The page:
Page 30 - Campus Technology, May/June 2020
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FEATURE > Online Learning
“You can do an incredible amount with Zoom. It’s a great tool. But it’s not a substitute for full-blown, well-constructed online courses. It’s a tool in the quiver.”
wasn’t something to fear; it was a new experience. But it was something that they had seen many of their colleagues master in the past, and I think that brought a certain degree of confidence.
CT: What kind of training was being provided to them?
Regier: We’ve always had a lot of webinars through ASU Online. The webinars occur several times a month. I think in April we have 11 webinars sched- uled \[compared to\] five in March. We put 2,400 faculty through a two-week master class in online teaching and learning. We supplemented all of that within the weeks prior to \[the COVID19 clo- sure\] with additional training in how to use Zoom at scale. We, like many other universities, had to adapt to Zoom very quickly; but our university technology office in particular did a fantastic job of putting together a set of webinars and videos, a site \[where\] faculty could go to learn the best practices for how to break students into groups \[and\] how to teach synchronously using Zoom at scale and at distance.
CT: Now every school in the country is playing in EdPlus’ arena. What are you seeing that bright- ens your heart or makes you cringe?
Regier: What I’d say is they aren’t playing in the arena yet. What they’re doing is, they’ve made a move to a type of online education. The difference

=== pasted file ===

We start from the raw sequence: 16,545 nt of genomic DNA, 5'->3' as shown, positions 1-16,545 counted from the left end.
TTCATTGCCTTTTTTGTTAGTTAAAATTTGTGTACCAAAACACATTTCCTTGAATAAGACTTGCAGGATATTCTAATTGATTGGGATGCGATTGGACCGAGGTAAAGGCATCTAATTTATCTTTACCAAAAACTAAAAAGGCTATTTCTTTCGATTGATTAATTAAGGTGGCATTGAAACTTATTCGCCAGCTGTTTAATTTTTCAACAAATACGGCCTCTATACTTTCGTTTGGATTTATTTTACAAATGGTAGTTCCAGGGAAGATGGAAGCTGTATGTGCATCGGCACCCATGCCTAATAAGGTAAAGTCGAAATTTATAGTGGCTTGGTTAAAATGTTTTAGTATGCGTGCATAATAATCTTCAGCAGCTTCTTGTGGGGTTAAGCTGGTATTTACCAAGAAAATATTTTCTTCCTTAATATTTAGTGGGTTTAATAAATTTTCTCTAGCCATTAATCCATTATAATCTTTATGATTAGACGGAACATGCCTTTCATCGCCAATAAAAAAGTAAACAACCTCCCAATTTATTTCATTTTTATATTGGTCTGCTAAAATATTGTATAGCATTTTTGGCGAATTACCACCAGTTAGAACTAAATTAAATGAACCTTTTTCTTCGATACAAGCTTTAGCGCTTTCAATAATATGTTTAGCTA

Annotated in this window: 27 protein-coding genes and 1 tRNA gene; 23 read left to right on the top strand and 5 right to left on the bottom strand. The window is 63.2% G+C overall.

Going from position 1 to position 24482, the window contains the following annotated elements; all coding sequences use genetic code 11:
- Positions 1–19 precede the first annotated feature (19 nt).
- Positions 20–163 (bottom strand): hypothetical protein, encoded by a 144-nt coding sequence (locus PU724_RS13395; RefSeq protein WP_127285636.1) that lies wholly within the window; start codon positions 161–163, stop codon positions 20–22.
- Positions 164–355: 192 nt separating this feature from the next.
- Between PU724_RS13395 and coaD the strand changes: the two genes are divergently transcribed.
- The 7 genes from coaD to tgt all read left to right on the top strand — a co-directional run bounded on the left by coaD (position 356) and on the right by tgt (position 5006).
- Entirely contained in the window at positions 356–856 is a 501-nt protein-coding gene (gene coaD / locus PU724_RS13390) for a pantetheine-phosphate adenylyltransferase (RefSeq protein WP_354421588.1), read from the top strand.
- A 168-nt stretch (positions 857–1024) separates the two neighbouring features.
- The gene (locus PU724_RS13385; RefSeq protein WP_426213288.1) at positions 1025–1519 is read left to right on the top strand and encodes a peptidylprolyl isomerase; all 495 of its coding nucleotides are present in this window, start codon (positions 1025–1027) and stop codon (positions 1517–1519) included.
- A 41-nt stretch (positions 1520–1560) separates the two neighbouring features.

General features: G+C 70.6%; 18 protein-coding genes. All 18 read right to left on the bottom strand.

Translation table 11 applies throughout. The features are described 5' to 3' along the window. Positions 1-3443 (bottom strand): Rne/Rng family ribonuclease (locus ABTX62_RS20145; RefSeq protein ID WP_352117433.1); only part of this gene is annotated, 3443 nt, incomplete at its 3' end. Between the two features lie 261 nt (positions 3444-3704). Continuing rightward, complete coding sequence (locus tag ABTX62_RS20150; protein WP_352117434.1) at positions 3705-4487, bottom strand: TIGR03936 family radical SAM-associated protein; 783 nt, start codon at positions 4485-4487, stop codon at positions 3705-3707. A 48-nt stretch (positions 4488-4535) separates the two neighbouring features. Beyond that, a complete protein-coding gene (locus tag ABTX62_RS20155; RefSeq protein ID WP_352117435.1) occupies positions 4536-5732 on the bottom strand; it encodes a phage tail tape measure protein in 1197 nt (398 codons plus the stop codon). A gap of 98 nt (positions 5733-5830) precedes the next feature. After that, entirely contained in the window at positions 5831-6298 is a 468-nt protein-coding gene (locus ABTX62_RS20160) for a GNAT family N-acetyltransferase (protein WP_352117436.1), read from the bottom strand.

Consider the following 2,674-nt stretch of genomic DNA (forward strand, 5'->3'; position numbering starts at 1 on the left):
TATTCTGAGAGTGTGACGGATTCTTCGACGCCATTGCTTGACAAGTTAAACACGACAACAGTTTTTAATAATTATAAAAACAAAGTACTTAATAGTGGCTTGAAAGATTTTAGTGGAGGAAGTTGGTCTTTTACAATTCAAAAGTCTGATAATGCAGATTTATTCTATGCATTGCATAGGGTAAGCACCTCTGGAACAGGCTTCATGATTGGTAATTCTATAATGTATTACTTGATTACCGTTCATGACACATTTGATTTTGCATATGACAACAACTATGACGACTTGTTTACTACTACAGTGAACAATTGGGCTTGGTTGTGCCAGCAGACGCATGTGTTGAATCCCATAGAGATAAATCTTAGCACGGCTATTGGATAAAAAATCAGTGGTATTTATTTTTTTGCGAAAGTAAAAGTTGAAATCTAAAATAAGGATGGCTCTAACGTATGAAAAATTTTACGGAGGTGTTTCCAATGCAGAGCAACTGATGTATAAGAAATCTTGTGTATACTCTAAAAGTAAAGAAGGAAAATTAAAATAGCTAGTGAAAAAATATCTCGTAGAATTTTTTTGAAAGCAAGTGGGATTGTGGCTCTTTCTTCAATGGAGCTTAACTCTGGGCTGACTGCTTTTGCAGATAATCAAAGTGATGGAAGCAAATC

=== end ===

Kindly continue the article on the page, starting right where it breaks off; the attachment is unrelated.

is we’ve been doing this for 10 years. Just with our Canvas platform, we have a 150 different tools and technologies and processes. We’ve built 2,500 very high-quality online courses. We’ve continued to adapt new technologies. We’ve assessed the efficacy. We know what works; we know what doesn’t work. That’s 10 years that you simply can’t accelerate into three months.
It’s not that COVID-19 is going to change the reality that we face. I think it’s that COVID is going to accelerate the reality we face. There’s going to be an acceleration toward high-quality online teaching and learning — and that’s good. That’s something that we’ve been advocating inside EdP- lus and at ASU for a decade. We’ve had a hundred different institutions come through EdPlus over the past three or four years. And very few of them have made significant strides in online teaching and learning. But they’re going to over the next six months. I don’t think that’s a negative. In terms of advancing the country and serving the country, I think that’s a good thing overall.
What’s new is Zoom. I think it’s a very useful tool, and I think ASU has deployed it really intelli- gently. And I think it can be used increasingly for asynchronous coursework. In ASU Online, 99.9 percent is delivered asynchronously, because of the nature of the learners we serve. The learners can’t easily line up for a Monday-Wednesday-Fri- day class at 9:30 and a Tuesday-Thursday class at 2:15. They work. They are non-traditional stu- dents. They have sons and daughters and parents

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